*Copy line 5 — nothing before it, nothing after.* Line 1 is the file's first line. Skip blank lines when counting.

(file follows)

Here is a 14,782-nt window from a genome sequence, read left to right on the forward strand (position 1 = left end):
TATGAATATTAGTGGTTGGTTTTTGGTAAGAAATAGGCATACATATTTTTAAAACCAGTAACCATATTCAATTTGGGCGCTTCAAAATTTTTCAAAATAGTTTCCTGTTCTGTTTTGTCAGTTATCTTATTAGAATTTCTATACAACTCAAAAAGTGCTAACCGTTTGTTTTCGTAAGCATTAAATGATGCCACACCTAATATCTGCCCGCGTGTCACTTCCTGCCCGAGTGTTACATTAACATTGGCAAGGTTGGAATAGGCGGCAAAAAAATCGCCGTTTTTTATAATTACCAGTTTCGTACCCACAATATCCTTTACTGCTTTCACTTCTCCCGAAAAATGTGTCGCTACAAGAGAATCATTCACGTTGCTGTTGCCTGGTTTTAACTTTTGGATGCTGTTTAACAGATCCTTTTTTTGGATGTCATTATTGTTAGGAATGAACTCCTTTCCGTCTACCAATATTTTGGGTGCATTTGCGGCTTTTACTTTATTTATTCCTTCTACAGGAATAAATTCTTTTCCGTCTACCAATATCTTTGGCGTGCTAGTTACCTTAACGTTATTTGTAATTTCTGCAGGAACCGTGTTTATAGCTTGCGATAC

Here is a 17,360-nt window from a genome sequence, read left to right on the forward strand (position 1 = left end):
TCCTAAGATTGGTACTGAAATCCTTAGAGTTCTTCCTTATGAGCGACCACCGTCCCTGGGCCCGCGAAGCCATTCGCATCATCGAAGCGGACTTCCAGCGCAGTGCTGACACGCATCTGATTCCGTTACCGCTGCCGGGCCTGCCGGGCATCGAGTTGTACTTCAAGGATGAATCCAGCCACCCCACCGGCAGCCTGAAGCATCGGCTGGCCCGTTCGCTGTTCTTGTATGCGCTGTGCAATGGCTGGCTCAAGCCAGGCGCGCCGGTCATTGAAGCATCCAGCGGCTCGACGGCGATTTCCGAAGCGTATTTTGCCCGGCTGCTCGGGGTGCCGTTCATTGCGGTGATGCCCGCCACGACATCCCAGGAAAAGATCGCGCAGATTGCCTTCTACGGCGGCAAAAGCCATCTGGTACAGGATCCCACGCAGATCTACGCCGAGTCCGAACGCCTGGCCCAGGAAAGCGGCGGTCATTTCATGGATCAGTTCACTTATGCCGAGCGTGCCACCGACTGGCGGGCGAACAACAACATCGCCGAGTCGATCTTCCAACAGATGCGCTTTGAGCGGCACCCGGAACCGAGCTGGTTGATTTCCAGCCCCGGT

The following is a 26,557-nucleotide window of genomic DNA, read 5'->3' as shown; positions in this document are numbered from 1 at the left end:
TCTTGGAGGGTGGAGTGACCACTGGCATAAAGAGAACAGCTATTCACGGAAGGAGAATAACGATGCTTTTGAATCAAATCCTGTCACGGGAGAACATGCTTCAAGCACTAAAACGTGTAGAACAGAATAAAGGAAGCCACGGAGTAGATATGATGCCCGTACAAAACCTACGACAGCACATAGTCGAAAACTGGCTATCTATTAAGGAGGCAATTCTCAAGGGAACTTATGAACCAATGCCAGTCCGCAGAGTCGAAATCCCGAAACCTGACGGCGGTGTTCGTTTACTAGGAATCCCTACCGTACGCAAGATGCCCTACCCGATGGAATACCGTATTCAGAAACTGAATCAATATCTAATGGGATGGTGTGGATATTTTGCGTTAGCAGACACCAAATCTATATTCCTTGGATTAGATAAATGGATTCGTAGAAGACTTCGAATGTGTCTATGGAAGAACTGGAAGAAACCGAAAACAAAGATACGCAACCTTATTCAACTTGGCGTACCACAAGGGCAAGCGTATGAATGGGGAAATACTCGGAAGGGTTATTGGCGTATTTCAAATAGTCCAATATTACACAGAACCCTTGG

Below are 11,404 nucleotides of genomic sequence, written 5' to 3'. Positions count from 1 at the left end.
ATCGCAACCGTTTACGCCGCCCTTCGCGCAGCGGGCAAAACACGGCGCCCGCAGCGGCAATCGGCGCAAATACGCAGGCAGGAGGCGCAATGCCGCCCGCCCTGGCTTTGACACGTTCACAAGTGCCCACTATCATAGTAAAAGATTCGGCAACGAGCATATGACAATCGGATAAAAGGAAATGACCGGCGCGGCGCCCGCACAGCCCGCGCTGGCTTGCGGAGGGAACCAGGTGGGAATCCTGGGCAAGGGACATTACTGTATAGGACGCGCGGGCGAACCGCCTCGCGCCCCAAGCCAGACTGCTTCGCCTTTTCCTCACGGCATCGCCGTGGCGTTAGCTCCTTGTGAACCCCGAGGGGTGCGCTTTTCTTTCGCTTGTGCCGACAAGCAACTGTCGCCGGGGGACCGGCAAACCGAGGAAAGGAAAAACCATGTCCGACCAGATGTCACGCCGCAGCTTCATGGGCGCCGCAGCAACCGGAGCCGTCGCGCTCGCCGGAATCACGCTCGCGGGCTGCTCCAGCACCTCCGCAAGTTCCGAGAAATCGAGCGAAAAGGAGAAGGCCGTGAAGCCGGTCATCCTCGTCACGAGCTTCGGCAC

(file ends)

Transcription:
The following is a 26,557-nucleotide window of genomic DNA, read 5'->3' as shown; positions in this document are numbered from 1 at the left end: